“There are always specific times for pinch points,” he explained. “But I think the big problems have been at origin in Asia or the transhipment ports in Europe. In fairness to Irish ports, we haven’t had a huge amount of problems. 

Where issues are cropping up in Ireland, however, are once the goods have arrived here and need to be delivered to their final destination, he said.

Although not nearly as acute as the situation in the UK, Brady said there are definitely “pressure points” emerging, which are having an impact on “final deliveries”.

Haulage companies have sounded the alarm in recent weeks about a long-standing shortage of drivers, a structural issue within the sector that has been made worse by Brexit and the pandemic. 

Earlier this month, hauliers told The Journal that many Eastern European drivers used to drive UK landbridge routes from Ireland to mainland Europe. But since Brexit, those routes have become more difficult, the result of extra regulatory and customs checks, resulting in long delays. 

So many drivers have gone back to Poland, and to the [former] Eastern bloc countries, and they avoided the hassle that way,” Wexford TD Verona Murphy — a former president of the IRHA — said in early October.

Speaking to The Journal this week, Aidan Flynn, chief executive of the Freight Transport Association of Ireland said the industry has been highlighting this issue for years.

‘Concertina effect’ 

“Our reference point for this is the Forfás report from 2015,” Flynn said.

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It estimated that there “would be 33,000 job openings in the freight distribution sector up to 2025,” he explained. “About 7,500 of those would be for drivers because of an ageing workforce. So it’s not a new phenomenon.”

But the shortage has definitely been “exacerbated” by the Covid-19 pandemic, not just in Ireland but across Europe, Flynn added.

“The likes of Germany have a shortage of about 80,000 drivers. Britain has obviously highlighted the fact that they have a shortage in excess of 100,000. France has shortages and so on,” Flynn said.

The situation has been made worse in the last six months due to the “uncertainty within the industry”, he explained, with many businesses “closing and then starting up again and then closing” due to public health restrictions. 

However, Flynn said he believes the actual shortage peaked in about September. 

“Yes, there’s gonna be challenges within the supply chain for Christmas,” he said. 

But they’re more linked to global supply disruption. It’s this kind of concertina thing where you have delays and then all of a sudden you’ve got lots of products being delivered at the same time… I suppose there is a little bit of chaos built into the supply chain now because of the uncertainty.

This week, Minister of State for Business, Employment and Retail Damien English announced that the Government will scrap the quota on the number of non-EU drivers allowed to work in Ireland.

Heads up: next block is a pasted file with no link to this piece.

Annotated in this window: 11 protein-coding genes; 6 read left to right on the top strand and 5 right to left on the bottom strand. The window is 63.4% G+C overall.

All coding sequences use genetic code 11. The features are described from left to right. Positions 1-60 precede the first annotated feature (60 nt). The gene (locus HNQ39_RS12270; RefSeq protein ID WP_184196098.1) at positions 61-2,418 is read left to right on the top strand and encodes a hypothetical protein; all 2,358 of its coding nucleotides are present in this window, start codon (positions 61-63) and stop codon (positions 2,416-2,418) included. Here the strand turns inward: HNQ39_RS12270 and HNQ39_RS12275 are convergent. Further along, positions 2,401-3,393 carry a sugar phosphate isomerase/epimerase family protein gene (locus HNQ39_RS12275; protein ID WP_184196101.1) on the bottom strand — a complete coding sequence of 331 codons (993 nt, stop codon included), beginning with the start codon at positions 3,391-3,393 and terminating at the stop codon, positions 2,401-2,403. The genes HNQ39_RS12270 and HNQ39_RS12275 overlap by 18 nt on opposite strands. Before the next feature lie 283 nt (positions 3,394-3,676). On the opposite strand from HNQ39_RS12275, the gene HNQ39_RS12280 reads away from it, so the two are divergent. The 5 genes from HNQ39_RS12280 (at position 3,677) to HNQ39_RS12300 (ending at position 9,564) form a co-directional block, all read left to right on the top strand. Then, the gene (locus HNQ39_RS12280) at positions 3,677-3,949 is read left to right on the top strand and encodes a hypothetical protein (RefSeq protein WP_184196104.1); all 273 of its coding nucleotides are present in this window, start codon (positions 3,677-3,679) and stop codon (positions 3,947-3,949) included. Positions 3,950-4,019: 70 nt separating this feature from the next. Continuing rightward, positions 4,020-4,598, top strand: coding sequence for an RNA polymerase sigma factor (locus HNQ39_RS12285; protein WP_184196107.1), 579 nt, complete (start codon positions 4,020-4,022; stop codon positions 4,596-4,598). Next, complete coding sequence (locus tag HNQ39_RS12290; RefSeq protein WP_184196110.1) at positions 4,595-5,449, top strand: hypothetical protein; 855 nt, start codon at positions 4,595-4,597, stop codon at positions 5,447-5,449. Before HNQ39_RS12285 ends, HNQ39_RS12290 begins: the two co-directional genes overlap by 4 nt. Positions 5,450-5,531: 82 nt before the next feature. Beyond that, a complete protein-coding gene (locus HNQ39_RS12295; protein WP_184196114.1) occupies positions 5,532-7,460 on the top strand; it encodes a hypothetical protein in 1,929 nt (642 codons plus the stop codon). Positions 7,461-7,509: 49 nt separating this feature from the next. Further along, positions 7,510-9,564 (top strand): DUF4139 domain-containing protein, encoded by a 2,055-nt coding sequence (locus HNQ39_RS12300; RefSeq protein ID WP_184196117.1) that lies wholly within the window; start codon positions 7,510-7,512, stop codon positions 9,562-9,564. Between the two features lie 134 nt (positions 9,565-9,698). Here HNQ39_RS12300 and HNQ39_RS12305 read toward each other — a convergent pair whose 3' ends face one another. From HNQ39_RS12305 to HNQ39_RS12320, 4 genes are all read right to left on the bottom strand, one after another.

In a statement, he said removing the cap “will support the work of those businesses responsible for importing and exporting consumer goods and products to and from Ireland”.

Flynn said the move is welcome but it’s unlikely to have much of an impact in the short term.

“The demand for the permits in the last six or seven months has increased significantly and I think removing the cap definitely helps out,” he said.

But he said that competition for drivers is a “pan-European and a global issue” and FTA Ireland is focused on raising “awareness of the industry” domestically and trying to attract drivers on a local basis. 

Earlier this week, Eugene Drennan, President of the Irish Road Haulage Association told The Journal that many businesses using trucking companies have “steadfastly refused” to accept any increase to transport rates, despite the cost increases that trucking companies have incurred this year.

In the lead-in to what could be a very challenging Christmas, Flynn said the haulage sector and “drivers in particular need to be afforded respect” by businesses and consumers.

“They need to understand the actual value of the haulage sector in terms of their associations and arrangements with them,” he said. “These guys are also faced with massive increases in operational expenses due to the carbon tax increases the cost of fuel.” 

As for shipping prices and transport costs, the next few weeks will be telling, said Kevin Brady, with many major companies due to lock in their rate agreements with shipping companies for the coming year.

Those deals will “basically set the precedent for the rates for 2022″, he said.

“So, really, we’re just waiting on those big-ticket items to be concluded — and then that sets the tone, really, for everybody else.”